The Goldfish Window
oil on canvas
34 3/8 in. x 50 5/8 in. (87.31 cm x 128.59 cm)
Childe Hassam, for more than twenty years one of the country's leading Impressionist painters, began The Goldfish Window at the artists' colony in Cos Cob, Connecticut, in the summer of 1915 or 1916 and finished it in his New York studio in 1916. Hassam worked periodically at Cos Cob between 1894 and 1923, often staying at the famed Holley House, the gathering place for artists. Like a number of other members of the Cos Cob group, Hassam spent winters painting and exhibiting in New York and occasionally returned to France to renew his acquaintance with European styles. His 1910 trip to Paris, while reinforcing his commitment to the impressionists' focus on the effects of light, also renewed his interest in classicism and traditional formal problems. These concerns are paramount in a group of paintings, begun at about the time Hassam went abroad, that came to be known as the Windows series, The Goldfish Window is one of the most successful renderings of the theme.
In these paintings, a contemplative young woman is posed in front of a large window in a handsomely furnished interior, generally with a still-life arrangement on a table beside her. Sunshine pours in, backlighting the figure and creating a halo around her that adds to her ethereal beauty. Most of the Windows pictures were staged in Hassam's Manhattan studio. The Goldfish Window is unusual for having been painted at the Holley House; one of the summer colony's art students may have posed for the picture. The loose kimono in which the model is dressed may have been a studio prop of Hassam's, for other figures in the series wear similar robes. Yet it also reflects the general taste for aestheticism at Cos Cob, where students aspired to Oriental elegance, dressing up in kimonos and practicing flower arranging and tea ceremonies. The combination of Oriental objects (not the least of which is the glass bowl, filled with giant goldfish) with American antiques-the ladder-back, rush-seated chair and mid-eighteenth century, country-type table-is furthermore a reflection of Hassam's Boston roots. Just at this time, such Boston school painters as Frank Benson (q.v.) and Edmund Tarbell (q.v.) were painting similarly contrived, elegantly appointed interiors, with their typically Boston mix of New England antiques and Oriental objets d'art.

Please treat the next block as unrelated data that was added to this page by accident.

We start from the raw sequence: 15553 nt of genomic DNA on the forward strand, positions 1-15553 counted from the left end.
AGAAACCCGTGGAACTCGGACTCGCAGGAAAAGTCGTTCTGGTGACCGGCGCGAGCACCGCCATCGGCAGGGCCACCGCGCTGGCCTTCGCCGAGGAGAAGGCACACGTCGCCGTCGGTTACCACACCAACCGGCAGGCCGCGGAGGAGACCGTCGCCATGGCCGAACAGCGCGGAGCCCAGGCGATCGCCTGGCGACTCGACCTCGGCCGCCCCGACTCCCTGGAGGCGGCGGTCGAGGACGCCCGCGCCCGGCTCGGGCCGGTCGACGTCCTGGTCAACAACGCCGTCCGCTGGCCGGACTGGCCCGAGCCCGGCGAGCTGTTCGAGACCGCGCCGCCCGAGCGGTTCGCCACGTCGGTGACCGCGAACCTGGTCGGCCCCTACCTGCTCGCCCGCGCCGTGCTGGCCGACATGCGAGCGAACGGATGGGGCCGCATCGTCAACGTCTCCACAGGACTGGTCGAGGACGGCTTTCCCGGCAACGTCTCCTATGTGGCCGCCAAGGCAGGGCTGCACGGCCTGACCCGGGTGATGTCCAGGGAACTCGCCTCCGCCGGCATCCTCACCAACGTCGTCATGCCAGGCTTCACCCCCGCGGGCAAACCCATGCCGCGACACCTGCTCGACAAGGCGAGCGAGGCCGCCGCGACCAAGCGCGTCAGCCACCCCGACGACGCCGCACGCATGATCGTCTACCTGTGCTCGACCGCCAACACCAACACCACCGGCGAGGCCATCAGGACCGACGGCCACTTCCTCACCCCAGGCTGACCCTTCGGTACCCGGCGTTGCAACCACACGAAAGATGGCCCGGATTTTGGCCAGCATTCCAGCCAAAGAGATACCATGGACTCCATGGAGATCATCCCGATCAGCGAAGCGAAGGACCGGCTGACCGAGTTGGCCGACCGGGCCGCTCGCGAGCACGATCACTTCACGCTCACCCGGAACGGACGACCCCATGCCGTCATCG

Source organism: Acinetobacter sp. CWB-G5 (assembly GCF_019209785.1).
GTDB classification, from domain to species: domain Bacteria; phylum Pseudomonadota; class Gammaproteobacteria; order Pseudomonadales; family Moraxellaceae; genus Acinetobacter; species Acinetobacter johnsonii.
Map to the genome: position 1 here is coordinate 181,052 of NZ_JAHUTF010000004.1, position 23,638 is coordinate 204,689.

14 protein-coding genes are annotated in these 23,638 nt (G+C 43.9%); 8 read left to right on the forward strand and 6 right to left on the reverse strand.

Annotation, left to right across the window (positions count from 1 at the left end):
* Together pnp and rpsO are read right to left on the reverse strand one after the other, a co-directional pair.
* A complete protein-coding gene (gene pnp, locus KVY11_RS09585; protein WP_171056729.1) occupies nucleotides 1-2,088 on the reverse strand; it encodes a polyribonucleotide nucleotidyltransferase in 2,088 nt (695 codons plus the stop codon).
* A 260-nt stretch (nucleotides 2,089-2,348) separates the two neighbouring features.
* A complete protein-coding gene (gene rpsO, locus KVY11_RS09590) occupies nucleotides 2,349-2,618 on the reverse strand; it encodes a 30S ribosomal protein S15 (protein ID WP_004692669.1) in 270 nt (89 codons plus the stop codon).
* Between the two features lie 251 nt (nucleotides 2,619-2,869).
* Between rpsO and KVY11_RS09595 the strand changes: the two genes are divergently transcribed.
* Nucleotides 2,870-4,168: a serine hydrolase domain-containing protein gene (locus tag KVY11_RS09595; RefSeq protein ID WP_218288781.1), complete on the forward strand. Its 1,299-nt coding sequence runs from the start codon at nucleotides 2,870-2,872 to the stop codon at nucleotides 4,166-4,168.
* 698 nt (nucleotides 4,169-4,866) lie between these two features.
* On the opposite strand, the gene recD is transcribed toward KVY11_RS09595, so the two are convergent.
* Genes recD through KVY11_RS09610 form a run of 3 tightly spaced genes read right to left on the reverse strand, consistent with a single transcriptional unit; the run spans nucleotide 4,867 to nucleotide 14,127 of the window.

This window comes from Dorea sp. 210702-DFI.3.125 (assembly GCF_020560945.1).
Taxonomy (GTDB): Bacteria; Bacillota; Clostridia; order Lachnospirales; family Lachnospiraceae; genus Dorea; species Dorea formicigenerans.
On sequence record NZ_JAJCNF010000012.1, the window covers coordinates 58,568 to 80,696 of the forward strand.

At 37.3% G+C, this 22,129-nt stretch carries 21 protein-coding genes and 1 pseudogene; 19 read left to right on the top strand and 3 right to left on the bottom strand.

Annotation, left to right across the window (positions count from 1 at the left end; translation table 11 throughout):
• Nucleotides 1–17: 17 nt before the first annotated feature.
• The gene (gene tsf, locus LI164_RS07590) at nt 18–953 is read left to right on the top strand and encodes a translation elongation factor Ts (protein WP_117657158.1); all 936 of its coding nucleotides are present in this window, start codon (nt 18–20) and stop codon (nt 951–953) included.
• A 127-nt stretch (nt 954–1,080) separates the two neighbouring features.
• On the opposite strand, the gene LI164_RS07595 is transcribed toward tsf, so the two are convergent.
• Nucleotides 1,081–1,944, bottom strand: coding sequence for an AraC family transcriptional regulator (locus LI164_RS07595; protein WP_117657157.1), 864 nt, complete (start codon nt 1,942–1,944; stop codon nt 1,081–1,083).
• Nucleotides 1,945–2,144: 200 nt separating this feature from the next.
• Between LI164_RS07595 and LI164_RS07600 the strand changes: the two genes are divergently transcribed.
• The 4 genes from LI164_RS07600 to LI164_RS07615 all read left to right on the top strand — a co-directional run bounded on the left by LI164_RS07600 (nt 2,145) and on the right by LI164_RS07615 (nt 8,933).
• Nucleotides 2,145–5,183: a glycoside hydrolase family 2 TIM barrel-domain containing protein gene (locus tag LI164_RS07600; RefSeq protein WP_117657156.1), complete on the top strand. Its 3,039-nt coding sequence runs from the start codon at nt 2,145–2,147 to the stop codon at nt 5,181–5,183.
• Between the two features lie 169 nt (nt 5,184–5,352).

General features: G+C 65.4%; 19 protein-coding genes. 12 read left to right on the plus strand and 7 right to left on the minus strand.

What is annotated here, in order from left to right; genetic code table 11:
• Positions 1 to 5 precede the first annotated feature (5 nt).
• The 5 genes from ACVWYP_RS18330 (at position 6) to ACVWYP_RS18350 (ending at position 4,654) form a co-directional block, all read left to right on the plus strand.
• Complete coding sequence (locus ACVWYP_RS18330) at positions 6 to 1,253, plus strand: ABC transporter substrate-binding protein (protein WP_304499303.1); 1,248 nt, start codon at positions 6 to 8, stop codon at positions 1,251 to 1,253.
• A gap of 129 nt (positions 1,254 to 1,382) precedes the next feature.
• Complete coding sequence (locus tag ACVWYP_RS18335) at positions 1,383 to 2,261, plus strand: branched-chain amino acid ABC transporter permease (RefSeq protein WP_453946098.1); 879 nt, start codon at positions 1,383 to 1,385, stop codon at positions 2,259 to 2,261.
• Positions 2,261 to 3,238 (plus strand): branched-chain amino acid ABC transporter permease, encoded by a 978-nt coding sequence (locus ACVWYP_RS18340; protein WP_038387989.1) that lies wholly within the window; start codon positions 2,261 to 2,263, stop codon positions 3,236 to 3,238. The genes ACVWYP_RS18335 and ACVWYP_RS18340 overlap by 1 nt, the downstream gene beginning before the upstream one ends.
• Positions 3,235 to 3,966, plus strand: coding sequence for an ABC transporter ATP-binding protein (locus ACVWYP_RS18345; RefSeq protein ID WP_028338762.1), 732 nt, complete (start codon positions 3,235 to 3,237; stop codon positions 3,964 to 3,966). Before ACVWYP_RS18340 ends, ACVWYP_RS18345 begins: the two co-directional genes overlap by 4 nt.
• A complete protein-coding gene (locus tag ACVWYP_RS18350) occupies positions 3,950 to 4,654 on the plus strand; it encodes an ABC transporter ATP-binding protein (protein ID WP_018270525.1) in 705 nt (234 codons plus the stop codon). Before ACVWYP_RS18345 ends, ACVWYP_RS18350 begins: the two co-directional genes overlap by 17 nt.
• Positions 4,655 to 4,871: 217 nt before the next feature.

Hassam painted the last of the Windows pictures about 1920. They had been an important source of income and critical acclaim for him, winning prizes and selling quickly, quite a number of them to museums. In a 1927 interview, he described his interest in compositions such as these in purely formal terms: "[I enjoyed] using…figures with…flowers in an arrangement to make a beautiful combination of color and line." But as The Goldfish Window makes clear, these are also paintings of mood: the contrast between the brilliant, sunlit garden and the shadowy interior, painted in cool tones, reinforces the contemplative mood of the figure. The carefully structured room suggests both security and confinement, while the model's wistful gaze directs the viewer's eye to the relative freedom of the garden beyond.
Ulrich W. Hiesinger. Childe Hassam: American Impressionist. Munich and New York: Prestel-Verlag, 1994. P.148.